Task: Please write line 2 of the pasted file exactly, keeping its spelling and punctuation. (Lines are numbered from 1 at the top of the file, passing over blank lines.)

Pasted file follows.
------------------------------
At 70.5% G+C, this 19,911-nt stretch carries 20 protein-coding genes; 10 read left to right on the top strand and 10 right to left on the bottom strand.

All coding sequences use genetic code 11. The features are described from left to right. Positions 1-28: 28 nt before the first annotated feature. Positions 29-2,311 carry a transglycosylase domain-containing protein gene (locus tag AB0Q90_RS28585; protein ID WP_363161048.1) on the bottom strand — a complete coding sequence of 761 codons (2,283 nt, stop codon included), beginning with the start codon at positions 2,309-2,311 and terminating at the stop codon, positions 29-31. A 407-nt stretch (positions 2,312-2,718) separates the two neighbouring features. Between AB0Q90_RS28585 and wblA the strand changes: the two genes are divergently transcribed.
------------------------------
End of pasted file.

All coding sequences use genetic code 11. The features are described from left to right. Positions 1-28: 28 nt before the first annotated feature. Positions 29-2,311 carry a transglycosylase domain-containing protein gene (locus tag AB0Q90_RS28585; protein ID WP_363161048.1) on the bottom strand — a complete coding sequence of 761 codons (2,283 nt, stop codon included), beginning with the start codon at positions 2,309-2,311 and terminating at the stop codon, positions 29-31. A 407-nt stretch (positions 2,312-2,718) separates the two neighbouring features. Between AB0Q90_RS28585 and wblA the strand changes: the two genes are divergently transcribed.